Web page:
Share Tweet Share Behind the scenes photo of Kayyo and lead actress Gael Gonzalez-Peltier, from the Get to Know You Music video. Photo compliments: 365||MMPA nineteen year old native of Castle Bruce is on a journey to make a name for himself in the music industry.Jordan “Kayyo” George released his first single and music video, “Get to know you” on Friday, August 17th, 2012.In an interview with Dominica Vibes News, George said he remembers writing music, recording himself and making beats as early as fourteen years old.He was introduced to making beats by his brother, Jeremy George, but discontinued “because I figured that wasn’t what I wanted to do”.Composing songs, producing and editing music were his forte and he continued with these areas.The music video, “Get to Know You” which was written by George, features his friend Jamie Paul who is a rapper.“I was purchasing some items at a store, Levis Store, then a girl walked by and I was like damn I like to see that girl so I tried to get to know her,” is the concept behind the video George stated.He expressed gratitude to his brother Kalvin George who has assisted him financially with his music career and 365||Media, Marketing & Production.George, who recently completed studies at the Dominica State College, wants to work on his music career, which he is confident, can bring him tremendous success.[youtube]http://www.youtube.com/watch?v=aS3J4eRLBCU&feature=plcp[/youtube]Dominica Vibes News EntertainmentLocalNews Kayyo releases music video by: – August 20, 2012 Sharing is caring! Share 175 Views 8 comments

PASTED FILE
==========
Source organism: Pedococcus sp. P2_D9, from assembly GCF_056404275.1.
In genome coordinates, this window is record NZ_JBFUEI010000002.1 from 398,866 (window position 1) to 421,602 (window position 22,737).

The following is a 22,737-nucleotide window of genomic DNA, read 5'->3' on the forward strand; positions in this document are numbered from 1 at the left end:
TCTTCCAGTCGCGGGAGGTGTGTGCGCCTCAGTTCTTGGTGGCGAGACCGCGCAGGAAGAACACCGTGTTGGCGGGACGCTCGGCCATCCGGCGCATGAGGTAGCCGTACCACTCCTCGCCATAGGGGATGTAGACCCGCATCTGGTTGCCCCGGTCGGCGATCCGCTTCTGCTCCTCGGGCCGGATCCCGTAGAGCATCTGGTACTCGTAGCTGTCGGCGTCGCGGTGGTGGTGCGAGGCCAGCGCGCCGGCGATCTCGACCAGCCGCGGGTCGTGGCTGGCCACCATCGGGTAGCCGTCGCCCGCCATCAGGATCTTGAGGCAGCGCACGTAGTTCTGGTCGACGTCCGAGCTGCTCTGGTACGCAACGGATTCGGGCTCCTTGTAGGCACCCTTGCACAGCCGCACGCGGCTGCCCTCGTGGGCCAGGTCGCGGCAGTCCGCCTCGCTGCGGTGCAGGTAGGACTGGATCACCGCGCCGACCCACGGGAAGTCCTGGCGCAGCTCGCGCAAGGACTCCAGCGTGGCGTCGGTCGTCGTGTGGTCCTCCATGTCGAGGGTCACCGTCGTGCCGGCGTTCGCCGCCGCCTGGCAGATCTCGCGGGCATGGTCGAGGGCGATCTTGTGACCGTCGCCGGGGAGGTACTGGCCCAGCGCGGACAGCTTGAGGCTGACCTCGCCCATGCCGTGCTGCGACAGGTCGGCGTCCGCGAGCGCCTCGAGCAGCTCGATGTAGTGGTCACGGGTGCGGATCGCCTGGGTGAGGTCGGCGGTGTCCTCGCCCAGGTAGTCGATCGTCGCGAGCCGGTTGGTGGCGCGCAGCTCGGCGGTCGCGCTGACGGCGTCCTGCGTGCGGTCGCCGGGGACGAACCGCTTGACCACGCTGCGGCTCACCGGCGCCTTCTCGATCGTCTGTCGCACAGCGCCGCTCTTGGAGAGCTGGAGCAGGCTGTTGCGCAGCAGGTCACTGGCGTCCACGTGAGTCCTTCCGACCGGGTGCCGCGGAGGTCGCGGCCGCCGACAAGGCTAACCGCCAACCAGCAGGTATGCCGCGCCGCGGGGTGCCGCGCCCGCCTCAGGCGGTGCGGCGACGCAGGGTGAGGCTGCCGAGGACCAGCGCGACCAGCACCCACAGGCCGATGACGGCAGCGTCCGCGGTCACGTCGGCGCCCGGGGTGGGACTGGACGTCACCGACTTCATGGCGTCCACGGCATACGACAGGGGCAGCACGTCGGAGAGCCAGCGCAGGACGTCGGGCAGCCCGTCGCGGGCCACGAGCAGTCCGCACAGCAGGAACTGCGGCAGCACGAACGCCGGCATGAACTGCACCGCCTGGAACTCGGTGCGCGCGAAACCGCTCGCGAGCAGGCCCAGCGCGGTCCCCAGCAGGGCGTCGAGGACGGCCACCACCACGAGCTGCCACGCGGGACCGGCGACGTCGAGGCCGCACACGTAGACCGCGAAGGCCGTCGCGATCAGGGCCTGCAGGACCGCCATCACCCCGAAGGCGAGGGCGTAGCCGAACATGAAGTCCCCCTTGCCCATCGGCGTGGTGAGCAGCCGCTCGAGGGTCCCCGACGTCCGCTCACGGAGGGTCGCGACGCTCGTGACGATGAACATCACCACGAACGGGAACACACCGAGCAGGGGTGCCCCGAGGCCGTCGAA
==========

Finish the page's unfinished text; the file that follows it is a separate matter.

Sharing is caring! Share InternationalNewsPoliticsPrintRegional US says Trinidad is ‘valued partner’ in advancing peace by: Caribbean Media Corporation – September 1, 2016 24 Views no discussions Share Share US Secretary of State John Kerry (file photo)WASHINGTON, United States (CMC) — United States Secretary of State, John Kerry says Trinidad and Tobago is a valued partner in advancing peace and development in the Caribbean Community (CARICOM).In a message on Wednesday to mark the twin island republic’s 54th anniversary of political independence from Great Britain, Kerry said the US looks forward to building on the progress made during Prime Minister Dr Keith Rowley’s visit to Washington earlier this year.He said the US will work with Trinidad and Tobago to “promote Caribbean energy security, support democratic governance, and combat public health threats.”New York City Council Member Jumaane D Williams, the Grenadian American Deputy Council Leader, also congratulated Trinidad and Tobago.“This monumental day for the twin-island nations comes at a perfect time, as we witnessed proud Trinidadian and Tobagonians making their 17th appearance at the summer Olympics in Rio,” said Williams, who represents the predominantly Caribbean 45th Council District in Brooklyn.“As an elected official representing one of the most vibrant Caribbean communities in New York City, I look forward to returning to the Eastern Parkway to mark this holiday and to put our Caribbean heritage on display for the entire world,” added Williams about the West Indian American Day Carnival Parade that takes place annually on Labor Day, the first Monday in September, a public holiday in the United States.“I look forward to the many celebrations that are ahead of us, from the parades, to the music, as well as delighting in the achievements of the people of the dual island nation,” he continued.Williams noted that Trinidad and Tobago and the United States “belong to a number of the same international organizations, and it pleasures me to witness the collaborative efforts of both nations, working together to strengthen the migrated communities”. Tweet